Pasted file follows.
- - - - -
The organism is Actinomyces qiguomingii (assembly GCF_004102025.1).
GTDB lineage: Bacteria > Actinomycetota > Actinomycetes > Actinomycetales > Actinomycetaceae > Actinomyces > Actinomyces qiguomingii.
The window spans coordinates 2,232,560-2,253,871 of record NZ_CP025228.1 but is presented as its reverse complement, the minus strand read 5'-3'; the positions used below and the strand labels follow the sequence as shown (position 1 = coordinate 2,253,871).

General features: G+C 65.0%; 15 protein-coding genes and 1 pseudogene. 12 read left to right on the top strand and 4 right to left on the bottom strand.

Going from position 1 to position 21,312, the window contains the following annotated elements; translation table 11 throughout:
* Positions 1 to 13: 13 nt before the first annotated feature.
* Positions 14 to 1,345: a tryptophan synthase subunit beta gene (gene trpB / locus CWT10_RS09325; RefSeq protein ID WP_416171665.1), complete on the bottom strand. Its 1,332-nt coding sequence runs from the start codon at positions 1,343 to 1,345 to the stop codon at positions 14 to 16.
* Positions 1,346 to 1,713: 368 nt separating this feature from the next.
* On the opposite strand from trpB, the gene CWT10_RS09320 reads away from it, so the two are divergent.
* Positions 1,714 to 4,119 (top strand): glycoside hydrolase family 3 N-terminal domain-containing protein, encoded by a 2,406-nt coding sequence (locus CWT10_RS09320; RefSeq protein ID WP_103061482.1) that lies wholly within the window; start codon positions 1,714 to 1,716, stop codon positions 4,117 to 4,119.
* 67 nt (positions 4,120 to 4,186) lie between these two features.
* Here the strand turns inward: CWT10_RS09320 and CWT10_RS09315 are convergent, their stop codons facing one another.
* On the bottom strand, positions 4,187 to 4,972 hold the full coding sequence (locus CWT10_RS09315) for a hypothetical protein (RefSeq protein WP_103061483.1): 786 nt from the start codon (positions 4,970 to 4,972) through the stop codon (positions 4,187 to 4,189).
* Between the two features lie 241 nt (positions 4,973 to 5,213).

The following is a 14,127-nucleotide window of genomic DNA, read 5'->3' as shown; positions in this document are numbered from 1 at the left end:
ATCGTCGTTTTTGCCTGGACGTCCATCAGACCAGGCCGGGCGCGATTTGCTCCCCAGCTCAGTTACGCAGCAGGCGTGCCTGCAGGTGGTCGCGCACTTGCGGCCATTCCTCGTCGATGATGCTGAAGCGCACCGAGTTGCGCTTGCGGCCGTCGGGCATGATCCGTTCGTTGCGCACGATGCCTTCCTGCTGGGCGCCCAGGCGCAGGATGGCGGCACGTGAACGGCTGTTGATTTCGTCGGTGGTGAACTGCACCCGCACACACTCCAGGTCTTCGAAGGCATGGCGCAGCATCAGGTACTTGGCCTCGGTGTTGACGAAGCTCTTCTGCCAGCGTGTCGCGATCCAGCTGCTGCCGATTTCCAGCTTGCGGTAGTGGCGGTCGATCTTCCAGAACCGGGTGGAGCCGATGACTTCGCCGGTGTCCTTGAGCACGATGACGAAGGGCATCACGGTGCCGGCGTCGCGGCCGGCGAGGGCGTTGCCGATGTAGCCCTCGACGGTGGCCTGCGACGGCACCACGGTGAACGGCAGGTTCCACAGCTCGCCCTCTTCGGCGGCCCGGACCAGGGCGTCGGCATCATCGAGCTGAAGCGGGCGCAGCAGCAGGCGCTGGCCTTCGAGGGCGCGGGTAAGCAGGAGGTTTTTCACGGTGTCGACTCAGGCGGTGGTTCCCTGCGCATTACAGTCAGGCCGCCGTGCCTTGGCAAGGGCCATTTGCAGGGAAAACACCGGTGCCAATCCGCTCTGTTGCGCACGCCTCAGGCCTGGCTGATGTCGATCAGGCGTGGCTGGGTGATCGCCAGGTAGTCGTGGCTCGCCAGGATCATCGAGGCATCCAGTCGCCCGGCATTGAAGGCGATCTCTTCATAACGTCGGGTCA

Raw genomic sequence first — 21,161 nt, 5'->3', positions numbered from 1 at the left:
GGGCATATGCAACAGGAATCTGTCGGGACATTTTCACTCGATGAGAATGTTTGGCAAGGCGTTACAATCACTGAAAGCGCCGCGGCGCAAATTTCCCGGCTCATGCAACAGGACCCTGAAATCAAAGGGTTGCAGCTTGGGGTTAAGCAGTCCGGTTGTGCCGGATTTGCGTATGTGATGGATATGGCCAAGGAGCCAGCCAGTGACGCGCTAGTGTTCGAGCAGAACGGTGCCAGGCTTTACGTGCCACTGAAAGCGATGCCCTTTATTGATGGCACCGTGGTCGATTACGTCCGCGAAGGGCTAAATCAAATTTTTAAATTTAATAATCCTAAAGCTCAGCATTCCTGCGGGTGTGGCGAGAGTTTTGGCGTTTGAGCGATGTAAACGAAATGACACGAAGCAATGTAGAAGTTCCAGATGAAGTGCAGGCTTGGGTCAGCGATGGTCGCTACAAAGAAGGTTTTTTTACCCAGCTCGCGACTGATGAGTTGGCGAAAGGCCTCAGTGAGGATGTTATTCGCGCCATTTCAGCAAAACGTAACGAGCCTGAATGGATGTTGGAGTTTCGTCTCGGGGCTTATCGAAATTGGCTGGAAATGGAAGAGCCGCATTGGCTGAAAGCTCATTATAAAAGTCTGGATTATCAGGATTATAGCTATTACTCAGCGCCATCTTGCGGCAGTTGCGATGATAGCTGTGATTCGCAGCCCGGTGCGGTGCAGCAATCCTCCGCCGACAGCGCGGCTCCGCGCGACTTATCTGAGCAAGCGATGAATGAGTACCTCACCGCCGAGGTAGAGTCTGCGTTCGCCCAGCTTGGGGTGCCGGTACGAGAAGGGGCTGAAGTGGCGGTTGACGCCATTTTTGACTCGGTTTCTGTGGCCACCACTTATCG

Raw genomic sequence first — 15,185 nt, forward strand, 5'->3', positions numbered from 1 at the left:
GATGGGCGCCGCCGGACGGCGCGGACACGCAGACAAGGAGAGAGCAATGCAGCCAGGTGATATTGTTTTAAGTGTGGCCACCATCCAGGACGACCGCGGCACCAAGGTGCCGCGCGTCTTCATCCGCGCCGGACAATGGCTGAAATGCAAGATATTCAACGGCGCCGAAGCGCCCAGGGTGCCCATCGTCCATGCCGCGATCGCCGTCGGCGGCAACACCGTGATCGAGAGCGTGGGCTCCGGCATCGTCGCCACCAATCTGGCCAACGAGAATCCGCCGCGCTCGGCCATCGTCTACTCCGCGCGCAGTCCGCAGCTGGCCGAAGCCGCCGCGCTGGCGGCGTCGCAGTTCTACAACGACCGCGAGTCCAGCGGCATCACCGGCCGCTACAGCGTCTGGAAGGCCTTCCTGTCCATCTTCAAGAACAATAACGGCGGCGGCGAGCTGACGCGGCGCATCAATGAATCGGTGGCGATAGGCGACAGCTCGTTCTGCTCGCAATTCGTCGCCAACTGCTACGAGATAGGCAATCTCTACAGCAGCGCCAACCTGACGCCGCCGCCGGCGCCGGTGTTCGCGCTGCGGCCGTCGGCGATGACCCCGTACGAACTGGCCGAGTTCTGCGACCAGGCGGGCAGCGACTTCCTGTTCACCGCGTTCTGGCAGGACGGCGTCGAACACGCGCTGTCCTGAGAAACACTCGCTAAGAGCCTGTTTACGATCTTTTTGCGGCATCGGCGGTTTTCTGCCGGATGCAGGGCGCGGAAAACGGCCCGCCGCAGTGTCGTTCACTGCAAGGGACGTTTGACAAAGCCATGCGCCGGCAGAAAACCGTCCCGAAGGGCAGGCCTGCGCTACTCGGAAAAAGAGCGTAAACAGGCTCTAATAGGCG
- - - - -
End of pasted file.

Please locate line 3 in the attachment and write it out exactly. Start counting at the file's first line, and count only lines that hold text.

The window spans coordinates 2,232,560-2,253,871 of record NZ_CP025228.1 but is presented as its reverse complement, the minus strand read 5'-3'; the positions used below and the strand labels follow the sequence as shown (position 1 = coordinate 2,253,871).